Gail Tverberg made a comment today that rings true and motivated me to write about something I’ve been mulling for a while…
I think the reaction to COVID-19 is part of how a self-organizing system works. People were looking for a reason to cut back/shut down. The illness provided this.
I do not believe in most conspiracy theories, but I do believe that crises are frequently used to implement plans that would be impossible without a crisis. The responses to Iraq’s weapons of mass destruction, 9/11, and the 2008 GFC are good modern examples.
Perhaps the virus has provided (mostly subconscious) cover for:
- citizens tired of commuting 2 hours a day to a stressful job so they could keep up with their neighbor’s latest unnecessary status symbol purchase
- citizens who intuited they should reduce discretionary spending and pay down credit card debt, which interestingly declined in 2020, rather than increasing as it did during the 2008 GFC
- leaders that sensed we should voluntarily throttle back, because we’d soon be forced by limits to growth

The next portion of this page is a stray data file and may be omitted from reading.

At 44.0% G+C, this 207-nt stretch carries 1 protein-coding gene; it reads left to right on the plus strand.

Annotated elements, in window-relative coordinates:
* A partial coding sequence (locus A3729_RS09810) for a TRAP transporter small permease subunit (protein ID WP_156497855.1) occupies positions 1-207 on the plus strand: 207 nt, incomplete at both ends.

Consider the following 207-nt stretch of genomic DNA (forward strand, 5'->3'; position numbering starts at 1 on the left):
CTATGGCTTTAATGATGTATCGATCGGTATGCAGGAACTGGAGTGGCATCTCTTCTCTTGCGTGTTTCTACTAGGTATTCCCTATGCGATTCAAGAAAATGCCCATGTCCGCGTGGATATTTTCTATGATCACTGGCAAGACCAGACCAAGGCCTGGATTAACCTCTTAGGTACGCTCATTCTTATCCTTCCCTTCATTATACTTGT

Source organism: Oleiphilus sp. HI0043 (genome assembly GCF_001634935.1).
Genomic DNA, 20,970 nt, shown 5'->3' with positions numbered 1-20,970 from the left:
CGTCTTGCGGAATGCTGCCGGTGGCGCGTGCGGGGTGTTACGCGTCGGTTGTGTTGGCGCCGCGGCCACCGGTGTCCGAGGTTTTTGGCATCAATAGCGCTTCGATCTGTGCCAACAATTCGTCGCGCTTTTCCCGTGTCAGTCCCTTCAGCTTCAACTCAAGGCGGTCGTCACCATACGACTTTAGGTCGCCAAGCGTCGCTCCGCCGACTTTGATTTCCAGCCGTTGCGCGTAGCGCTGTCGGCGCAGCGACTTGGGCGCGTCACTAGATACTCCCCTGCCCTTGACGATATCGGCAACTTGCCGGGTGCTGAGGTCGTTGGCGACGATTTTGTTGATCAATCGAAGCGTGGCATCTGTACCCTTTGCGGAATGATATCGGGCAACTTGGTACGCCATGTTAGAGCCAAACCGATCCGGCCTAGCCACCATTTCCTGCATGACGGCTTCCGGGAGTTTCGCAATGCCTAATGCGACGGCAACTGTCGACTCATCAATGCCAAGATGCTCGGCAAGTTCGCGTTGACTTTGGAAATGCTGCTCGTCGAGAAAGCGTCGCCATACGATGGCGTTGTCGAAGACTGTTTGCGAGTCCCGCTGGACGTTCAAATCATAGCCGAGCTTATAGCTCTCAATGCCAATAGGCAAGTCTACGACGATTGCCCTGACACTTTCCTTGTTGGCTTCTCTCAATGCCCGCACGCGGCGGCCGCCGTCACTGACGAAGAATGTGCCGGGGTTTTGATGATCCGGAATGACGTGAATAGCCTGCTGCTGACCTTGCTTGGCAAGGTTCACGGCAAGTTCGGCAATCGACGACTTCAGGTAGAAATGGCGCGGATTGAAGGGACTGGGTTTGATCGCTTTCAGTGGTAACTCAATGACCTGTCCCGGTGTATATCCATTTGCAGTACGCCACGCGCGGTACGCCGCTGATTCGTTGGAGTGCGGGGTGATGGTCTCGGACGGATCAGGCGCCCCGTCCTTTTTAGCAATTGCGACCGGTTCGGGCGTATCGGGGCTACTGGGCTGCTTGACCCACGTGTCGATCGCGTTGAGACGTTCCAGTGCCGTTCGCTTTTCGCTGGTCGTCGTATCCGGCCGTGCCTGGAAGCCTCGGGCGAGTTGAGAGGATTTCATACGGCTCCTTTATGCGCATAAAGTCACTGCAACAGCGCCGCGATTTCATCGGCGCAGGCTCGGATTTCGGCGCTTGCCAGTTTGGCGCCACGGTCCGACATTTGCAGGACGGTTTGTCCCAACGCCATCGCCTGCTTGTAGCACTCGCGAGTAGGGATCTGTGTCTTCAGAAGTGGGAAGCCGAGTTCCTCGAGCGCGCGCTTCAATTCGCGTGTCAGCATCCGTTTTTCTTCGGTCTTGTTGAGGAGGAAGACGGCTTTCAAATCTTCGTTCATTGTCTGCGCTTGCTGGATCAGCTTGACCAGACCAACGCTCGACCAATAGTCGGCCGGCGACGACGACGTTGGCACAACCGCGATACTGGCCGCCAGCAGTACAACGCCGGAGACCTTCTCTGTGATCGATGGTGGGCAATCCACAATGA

- leaders that understood we needed to rapidly reduce CO2 emissions, and the only way to achieve this is by contracting the economy
- leaders that needed an excuse to restrict freedoms to maintain civil order in preparation for a significant contraction of our energy/economic system
- central banks that understood we had hit limits to growth and that needed an excuse for massive corporate bailouts to prevent a catastrophic economic collapse, and for MMT to keep citizens fed
Perhaps this helps to explain why our responses to the virus have not been intelligent or optimal:
- effective means of containing the spread were ignored or procrastinated in the crucial early days
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